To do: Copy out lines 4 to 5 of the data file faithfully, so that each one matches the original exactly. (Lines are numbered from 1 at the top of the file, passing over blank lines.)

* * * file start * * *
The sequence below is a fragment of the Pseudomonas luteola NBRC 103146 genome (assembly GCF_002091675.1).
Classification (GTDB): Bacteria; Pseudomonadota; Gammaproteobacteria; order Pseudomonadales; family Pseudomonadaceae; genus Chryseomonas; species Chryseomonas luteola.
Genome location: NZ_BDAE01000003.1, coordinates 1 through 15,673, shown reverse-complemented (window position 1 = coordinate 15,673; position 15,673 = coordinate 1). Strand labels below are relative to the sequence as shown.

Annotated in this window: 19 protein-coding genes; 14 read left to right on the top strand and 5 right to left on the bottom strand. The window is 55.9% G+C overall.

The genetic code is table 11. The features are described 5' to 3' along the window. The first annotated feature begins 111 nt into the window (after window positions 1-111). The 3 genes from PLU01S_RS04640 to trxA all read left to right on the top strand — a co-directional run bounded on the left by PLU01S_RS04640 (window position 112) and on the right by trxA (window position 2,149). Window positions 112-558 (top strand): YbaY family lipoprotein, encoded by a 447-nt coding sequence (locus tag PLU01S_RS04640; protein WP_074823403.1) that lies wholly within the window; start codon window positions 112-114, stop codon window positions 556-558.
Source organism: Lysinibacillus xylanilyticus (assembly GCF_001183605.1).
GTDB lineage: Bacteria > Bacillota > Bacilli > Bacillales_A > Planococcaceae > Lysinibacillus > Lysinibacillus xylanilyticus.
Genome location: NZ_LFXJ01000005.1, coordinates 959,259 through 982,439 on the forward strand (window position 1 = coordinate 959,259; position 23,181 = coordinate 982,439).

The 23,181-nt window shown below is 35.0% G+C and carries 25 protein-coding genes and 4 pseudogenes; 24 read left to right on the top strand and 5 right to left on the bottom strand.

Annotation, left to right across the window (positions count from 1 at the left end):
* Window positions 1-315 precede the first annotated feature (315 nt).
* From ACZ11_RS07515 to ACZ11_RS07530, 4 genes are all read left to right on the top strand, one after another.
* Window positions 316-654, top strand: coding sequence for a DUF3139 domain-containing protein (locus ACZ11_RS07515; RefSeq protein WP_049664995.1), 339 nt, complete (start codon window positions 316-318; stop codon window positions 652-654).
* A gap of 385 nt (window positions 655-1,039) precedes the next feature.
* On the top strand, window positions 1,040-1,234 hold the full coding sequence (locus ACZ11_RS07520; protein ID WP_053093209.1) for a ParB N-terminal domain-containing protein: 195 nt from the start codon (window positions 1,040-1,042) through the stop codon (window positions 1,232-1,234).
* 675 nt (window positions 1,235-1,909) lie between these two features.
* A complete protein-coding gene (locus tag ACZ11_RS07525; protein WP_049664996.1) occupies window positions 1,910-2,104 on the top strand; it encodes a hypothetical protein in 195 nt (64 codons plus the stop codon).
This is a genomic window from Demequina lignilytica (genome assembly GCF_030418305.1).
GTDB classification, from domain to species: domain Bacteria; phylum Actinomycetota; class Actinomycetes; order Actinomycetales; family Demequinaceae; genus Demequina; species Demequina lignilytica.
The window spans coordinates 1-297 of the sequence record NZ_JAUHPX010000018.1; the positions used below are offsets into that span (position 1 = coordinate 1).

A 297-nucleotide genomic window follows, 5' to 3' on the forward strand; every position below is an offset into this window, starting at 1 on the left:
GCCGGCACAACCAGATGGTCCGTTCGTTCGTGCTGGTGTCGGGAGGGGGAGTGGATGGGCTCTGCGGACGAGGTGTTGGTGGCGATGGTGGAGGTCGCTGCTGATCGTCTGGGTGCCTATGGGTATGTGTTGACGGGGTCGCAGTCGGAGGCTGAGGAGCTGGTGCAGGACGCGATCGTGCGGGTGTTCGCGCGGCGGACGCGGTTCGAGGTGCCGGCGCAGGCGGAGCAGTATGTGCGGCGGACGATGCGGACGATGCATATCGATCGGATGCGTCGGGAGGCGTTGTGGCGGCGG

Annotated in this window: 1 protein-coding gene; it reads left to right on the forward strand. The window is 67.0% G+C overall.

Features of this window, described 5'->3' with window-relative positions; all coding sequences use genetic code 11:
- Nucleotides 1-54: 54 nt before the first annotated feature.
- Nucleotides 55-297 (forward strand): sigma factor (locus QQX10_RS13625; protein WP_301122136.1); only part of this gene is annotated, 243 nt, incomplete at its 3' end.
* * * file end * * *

Annotated in this window: 19 protein-coding genes; 14 read left to right on the top strand and 5 right to left on the bottom strand. The window is 55.9% G+C overall.

The genetic code is table 11. The features are described 5' to 3' along the window. The first annotated feature begins 111 nt into the window (after window positions 1-111). The 3 genes from PLU01S_RS04640 to trxA all read left to right on the top strand — a co-directional run bounded on the left by PLU01S_RS04640 (window position 112) and on the right by trxA (window position 2,149). Window positions 112-558 (top strand): YbaY family lipoprotein, encoded by a 447-nt coding sequence (locus tag PLU01S_RS04640; protein WP_074823403.1) that lies wholly within the window; start codon window positions 112-114, stop codon window positions 556-558.